Rep. Deborah Ruggiero has introduced legislation to encourage Rhode Island businesses to adopt stronger environmental standards on sustainability.
The legislation would create a voluntary, flexible program that would allow businesses to earn a sustainability designation by creating their own set of benchmarks for operating sustainably, and publicly reporting annually on their efforts to adhere to them.
Representative Ruggiero, who has been developing the legislation for a year and a half with help from the Rhode Island Manufacturers Association and environmental advocates, said the bill will encourage more sustainable business practices while also helping businesses communicate with the public about their efforts.
“Sustainability and social responsibility aren’t just buzzwords. They’re now business practices that provide long-term growth, profit, environmental and societal benefits. Sustainability for a business can range from replacing inefficient lighting, sealing air leaks, recycling, replacing water mains for efficiency, and using safer less toxic cleaning products. This bill provides an avenue for 21st century businesses to attract young employees, new customers, and investors by developing sustainable standards and metrics. It’s voluntary, but a real opportunity for a business to become a meaningful brand leader,” said Representative Ruggiero (D-Dist. 74, Jamestown, Middletown).
Under the Transparency and Sustainability Standards for Rhode Island Businesses Act (2019-H 5145), a Rhode Island company may adopt a set of sustainability standards and a set of measures for assessing their effort to adhere to them. The Secretary of State would issue a certificate of adoption of transparency and sustainability standards to those companies that do so, and post their standards and annual reports online.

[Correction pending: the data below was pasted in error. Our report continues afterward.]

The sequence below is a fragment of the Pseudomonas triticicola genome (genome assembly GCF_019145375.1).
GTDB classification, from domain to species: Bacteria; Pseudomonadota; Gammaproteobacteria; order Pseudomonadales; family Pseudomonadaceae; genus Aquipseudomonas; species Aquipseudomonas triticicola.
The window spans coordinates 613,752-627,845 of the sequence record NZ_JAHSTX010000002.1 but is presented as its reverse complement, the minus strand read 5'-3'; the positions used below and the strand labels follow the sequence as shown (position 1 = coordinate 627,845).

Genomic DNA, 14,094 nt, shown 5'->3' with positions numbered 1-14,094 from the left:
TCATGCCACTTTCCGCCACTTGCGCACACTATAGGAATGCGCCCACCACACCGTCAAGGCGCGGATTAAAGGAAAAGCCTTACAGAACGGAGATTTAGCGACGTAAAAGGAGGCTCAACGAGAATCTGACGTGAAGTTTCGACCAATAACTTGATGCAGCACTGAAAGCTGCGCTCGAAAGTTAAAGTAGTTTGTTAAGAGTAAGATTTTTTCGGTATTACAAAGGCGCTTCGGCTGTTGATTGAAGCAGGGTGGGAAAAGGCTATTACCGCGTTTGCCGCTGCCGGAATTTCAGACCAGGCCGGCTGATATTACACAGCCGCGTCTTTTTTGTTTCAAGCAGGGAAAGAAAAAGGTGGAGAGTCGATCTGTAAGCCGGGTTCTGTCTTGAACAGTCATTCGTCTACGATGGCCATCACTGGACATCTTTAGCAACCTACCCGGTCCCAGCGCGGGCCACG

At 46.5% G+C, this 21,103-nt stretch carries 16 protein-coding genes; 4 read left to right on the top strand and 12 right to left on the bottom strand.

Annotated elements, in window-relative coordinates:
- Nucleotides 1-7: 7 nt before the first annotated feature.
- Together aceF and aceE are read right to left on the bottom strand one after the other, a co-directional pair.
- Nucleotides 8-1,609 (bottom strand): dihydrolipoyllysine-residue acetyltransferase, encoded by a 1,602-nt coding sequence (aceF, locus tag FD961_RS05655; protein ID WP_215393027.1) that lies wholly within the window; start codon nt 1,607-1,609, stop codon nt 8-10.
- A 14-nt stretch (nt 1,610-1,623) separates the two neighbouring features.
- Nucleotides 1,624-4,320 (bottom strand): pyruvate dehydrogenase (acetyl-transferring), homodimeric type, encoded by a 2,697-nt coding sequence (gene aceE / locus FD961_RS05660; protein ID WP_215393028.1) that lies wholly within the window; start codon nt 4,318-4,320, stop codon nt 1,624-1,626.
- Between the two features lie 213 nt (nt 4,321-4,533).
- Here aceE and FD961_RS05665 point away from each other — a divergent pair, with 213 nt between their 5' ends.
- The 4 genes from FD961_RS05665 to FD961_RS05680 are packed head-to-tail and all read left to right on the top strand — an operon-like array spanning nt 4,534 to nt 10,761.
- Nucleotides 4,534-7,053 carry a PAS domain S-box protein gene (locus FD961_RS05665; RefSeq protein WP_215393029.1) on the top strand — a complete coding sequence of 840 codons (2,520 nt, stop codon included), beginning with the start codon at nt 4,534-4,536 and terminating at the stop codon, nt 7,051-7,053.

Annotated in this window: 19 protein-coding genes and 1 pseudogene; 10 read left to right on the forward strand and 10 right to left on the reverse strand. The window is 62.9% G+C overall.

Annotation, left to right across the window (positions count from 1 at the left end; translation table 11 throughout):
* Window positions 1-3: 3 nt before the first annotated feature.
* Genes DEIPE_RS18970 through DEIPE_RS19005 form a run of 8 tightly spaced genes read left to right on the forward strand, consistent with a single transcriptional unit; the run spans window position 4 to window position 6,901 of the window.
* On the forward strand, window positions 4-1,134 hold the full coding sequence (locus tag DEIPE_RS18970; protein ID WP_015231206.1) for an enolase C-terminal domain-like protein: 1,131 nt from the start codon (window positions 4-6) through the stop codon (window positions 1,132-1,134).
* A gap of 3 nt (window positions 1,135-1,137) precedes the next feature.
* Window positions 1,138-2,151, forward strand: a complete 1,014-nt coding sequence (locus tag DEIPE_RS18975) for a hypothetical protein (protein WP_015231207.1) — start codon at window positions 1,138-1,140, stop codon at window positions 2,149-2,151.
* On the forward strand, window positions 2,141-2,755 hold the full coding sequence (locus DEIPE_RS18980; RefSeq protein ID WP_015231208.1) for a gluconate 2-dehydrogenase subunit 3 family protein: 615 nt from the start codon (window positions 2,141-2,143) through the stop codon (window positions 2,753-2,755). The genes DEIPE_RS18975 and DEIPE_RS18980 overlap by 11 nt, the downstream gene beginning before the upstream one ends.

The program would be totally voluntary, and would allow each company to determine what its own efforts will entail, since best practices will vary from industry to industry. But since the bill would require participating businesses to publicly post their plans online, as well as their reports on their efforts to adhere to them, anyone interested in finding out how the company is improving its sustainability would easily be able to learn.
Deleware’s legislators approved a similar initiative last year.
Representative Ruggiero and those with whom she’s collaborated on the bill see it as a step forward for both businesses and the environment.
“The Rhode Island Manufacturers Association is a strong advocate for the concept of sustainability,” said David M. Chenevert, executive director of the Rhode Island Manufacturers Association. “As an industry, manufacturers want to let our customers, employees and investors know that we are concerned about climate change and environmental issues. Rhode Island Manufacturers support the Sustainability and Transparency Standard for Rhode Island Business Act. We all play a role in sustainability and we want to make Rhode Island a better place to live and this is a step in the right direction.”
Said Kevin O’Neill, chairman of Rhode Island Business Climate Leaders, “This is a great opportunity for a Rhode Island business — whether large, small, manufacturer or service provider — to show their commitment to sustainability. The public standards that the business sets and how they plan to follow them invites a favorable comparison in the industry.”
O’Neill is the owner of The Conference Exchange, a Cumberland-based software company with over 50 employees, and he vowed to participate when the law is enacted.
The legislation, which has been assigned to the House Small Business Committee, has cosponsored by House Majority Leader K. Joseph Shekarchi (D-Dist. 23, Warwick), Rep. Alex D. Marszalkowski (D-Dist. 52, Cumberland), Rep. Christopher R. Blazejewski (D-Dist. 2, Providence) and Rep. Robert E. Craven (D-Dist. 32, North Kingstown).